Bird’s Eye: We’ll start with a closeup, of the new Prime Minister of Egypt speaking to the people, not the media, in a way that seems impossible to imagine here. Then an overview by The Nation of the change in Arab perception, and what the implications are. And we end with an in-depth look at Al Jazeera, unquestionably one of the powerful forces pushing these changes.
Egypt’s new prime minister has called on thousands of cheering protesters in Cairo’s Tahrir Square to rebuild the country and said he would step down if he failed to meet their demands. Essam Sharaf, appointed by the military, told the crowd: “I salute the martyrs. Glory and respect to the families of the victims and a special salute to everyone who took part and gave for this white revolution. I am here to draw my legitimacy from you. You are the ones to whom legitimacy belongs.” Sharaf was cheered and carried to and from the podium on the shoulders of protesters, escorted by military police.
* The Arab Spring The Nation
Suddenly, to be an Arab has become a good thing. People all over the Arab world feel a sense of pride in shaking off decades of cowed passivity under dictatorships that ruled with no deference to popular wishes. And it has become respectable in the West as well. Egypt is now thought of as an exciting and progressive place; its people’s expressions of solidarity are welcomed by demonstrators in Madison, Wisconsin; and its bright young activists are seen as models for a new kind of twenty-first-century mobilization. Events in the Arab world are being covered by the Western media more extensively than ever before and are being talked about positively in a fashion that is unprecedented. Before, when anything Muslim or Middle Eastern or Arab was reported on, it was almost always with a heavy negative connotation. Now, during this Arab spring, this has ceased to be the case. An area that was a byword for political stagnation is witnessing a rapid transformation that has caught the attention of the world.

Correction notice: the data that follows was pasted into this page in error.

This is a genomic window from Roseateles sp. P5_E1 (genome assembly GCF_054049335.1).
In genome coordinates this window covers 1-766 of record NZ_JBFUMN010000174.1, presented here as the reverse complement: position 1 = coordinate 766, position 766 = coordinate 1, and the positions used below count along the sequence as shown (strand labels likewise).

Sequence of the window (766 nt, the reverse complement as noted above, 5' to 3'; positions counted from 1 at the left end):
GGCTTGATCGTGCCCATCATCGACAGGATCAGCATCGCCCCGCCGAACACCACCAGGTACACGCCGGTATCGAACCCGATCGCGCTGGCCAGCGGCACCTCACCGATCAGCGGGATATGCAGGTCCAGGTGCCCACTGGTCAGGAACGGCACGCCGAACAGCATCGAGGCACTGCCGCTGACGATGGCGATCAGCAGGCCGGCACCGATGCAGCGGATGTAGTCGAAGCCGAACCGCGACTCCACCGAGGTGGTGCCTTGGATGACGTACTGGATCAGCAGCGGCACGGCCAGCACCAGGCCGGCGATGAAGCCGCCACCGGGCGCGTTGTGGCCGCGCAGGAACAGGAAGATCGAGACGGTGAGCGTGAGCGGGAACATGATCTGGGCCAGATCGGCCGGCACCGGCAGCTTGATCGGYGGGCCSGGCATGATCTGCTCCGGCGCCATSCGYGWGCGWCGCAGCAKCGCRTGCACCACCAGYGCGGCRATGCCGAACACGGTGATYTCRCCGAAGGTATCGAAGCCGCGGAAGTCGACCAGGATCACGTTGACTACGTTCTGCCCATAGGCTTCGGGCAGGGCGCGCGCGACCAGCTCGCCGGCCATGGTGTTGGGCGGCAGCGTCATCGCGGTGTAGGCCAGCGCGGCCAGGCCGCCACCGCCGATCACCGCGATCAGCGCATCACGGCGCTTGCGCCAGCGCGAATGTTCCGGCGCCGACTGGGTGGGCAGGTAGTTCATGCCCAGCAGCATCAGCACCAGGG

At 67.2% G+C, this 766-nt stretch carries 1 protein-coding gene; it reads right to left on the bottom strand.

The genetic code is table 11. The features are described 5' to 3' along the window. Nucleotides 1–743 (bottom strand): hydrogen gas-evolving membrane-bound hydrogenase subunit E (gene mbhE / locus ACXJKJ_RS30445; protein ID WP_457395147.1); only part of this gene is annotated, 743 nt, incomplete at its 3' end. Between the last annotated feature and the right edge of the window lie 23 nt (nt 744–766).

Three things should be said about this sea change in perceptions about Arabs, Muslims and Middle Easterners. The first is that it shows how superficial, and how false, were most Western media images of this region
* TED Blog A historic moment in the Arab world: Wadah Khanfar
Wadah Khanfar, the head of Al Jazeera,shares a profoundly optimistic view of what’s happening in Egypt, Tunisia, Libya and beyond — at this powerful moment when people realized they could step out of their houses and ask for change.
* Hillary Says Al Jazeera Is Better Mondoweiss
“Viewership of Al Jazeera is going up in the United States because it’s real news,” Hillary Clinton said Thursday. “You may not agree with it, but you feel like you’re getting real news around the clock instead of a million commercials and arguments between talking heads, and the kind of stuff that we do on our news, which is not particularly informative to us, let alone foreigners.”
…. Al Jazeera’s superiority is, to me, a matter of seeing, understanding, and perceiving at many levels that the vast majority of Americans typically cannot. Al Jazeera is emblematic of a more complex, contextualized understanding of life representing, for lack of better term, a third world or perhaps old world view.
In an effort to provide viewers with an authentic, first-person account of conditions on the ground in Libya, CNN news anchor Kyra Phillips conducted an exclusive, one-on-one interview Tuesday with the Al Jazeera news anchor who interviewed leaders of the uprising.